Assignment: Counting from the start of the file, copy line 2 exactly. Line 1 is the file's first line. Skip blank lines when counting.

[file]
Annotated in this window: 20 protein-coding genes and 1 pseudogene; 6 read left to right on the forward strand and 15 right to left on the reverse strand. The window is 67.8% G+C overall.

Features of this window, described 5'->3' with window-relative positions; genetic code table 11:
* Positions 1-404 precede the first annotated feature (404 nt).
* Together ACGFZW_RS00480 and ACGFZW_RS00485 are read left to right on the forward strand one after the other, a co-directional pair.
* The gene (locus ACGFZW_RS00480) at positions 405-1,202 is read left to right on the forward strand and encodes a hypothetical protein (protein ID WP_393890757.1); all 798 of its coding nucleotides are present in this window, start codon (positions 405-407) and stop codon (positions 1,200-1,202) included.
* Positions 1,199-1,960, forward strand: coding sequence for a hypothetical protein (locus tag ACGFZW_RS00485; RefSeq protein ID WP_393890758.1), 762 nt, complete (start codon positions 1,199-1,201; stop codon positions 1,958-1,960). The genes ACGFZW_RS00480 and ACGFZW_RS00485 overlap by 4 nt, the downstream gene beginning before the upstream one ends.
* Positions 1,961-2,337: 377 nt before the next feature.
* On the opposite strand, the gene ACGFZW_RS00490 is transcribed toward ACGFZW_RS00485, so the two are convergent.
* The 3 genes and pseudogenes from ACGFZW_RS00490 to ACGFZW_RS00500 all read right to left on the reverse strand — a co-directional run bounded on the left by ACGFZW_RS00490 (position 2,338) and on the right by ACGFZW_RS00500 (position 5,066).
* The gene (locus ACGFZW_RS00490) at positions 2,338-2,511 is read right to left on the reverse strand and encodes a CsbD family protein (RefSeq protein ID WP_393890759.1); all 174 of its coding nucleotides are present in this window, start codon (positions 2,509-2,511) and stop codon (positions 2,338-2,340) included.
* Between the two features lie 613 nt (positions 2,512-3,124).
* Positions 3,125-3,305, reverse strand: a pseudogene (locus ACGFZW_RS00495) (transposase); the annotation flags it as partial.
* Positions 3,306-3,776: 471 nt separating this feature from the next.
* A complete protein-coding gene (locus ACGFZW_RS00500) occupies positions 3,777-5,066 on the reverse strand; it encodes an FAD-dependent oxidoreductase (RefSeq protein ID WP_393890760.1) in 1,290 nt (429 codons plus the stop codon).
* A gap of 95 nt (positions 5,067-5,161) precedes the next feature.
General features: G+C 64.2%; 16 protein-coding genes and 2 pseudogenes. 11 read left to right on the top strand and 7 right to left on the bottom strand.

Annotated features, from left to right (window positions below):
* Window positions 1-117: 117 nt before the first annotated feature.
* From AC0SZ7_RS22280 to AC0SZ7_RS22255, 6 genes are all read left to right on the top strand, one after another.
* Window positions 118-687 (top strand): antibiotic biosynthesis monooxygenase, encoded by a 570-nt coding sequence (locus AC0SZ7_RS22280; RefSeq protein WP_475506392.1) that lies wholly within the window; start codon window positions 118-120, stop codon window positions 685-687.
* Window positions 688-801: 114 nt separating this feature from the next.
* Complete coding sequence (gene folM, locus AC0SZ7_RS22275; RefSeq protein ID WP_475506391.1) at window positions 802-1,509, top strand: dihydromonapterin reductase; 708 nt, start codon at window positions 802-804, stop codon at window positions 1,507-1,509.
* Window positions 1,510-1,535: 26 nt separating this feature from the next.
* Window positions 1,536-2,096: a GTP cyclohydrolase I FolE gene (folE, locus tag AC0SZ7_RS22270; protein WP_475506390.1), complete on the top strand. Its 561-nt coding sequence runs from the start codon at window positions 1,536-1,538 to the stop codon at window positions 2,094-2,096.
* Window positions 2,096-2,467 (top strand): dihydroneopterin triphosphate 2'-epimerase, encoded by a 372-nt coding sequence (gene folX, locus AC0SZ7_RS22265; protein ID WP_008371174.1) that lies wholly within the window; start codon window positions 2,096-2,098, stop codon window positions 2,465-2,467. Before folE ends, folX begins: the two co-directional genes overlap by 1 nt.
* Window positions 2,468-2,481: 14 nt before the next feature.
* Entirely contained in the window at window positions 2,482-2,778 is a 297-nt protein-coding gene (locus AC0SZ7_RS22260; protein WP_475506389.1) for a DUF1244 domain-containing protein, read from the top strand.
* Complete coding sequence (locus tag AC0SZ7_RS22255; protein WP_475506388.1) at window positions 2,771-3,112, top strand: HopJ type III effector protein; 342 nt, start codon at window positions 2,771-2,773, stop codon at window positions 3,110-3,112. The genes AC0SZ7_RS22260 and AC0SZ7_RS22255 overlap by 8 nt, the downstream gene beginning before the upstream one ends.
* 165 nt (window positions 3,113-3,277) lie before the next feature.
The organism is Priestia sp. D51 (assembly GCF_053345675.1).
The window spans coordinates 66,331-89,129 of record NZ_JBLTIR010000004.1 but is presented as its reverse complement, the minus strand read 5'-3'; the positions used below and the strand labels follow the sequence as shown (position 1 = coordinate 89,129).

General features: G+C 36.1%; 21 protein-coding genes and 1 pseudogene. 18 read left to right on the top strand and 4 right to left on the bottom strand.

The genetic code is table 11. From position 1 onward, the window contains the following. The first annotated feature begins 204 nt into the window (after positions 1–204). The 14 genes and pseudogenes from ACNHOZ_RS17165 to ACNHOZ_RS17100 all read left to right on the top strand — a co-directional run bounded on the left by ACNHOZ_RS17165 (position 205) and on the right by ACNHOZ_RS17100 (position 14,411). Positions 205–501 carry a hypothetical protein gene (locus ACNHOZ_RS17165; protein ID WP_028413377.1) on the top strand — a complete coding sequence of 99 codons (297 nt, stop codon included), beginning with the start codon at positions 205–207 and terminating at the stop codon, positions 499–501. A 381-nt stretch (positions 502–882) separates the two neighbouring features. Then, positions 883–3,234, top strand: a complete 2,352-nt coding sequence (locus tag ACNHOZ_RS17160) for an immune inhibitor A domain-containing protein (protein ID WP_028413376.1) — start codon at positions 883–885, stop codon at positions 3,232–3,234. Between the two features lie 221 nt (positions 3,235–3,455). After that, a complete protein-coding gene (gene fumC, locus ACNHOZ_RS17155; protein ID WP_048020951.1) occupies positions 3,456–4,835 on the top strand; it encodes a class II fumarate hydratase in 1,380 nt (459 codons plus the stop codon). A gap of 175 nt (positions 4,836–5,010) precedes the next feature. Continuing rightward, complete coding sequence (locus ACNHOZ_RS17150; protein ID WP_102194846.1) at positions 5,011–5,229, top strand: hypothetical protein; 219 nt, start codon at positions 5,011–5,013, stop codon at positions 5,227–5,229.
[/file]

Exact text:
Features of this window, described 5'->3' with window-relative positions; genetic code table 11: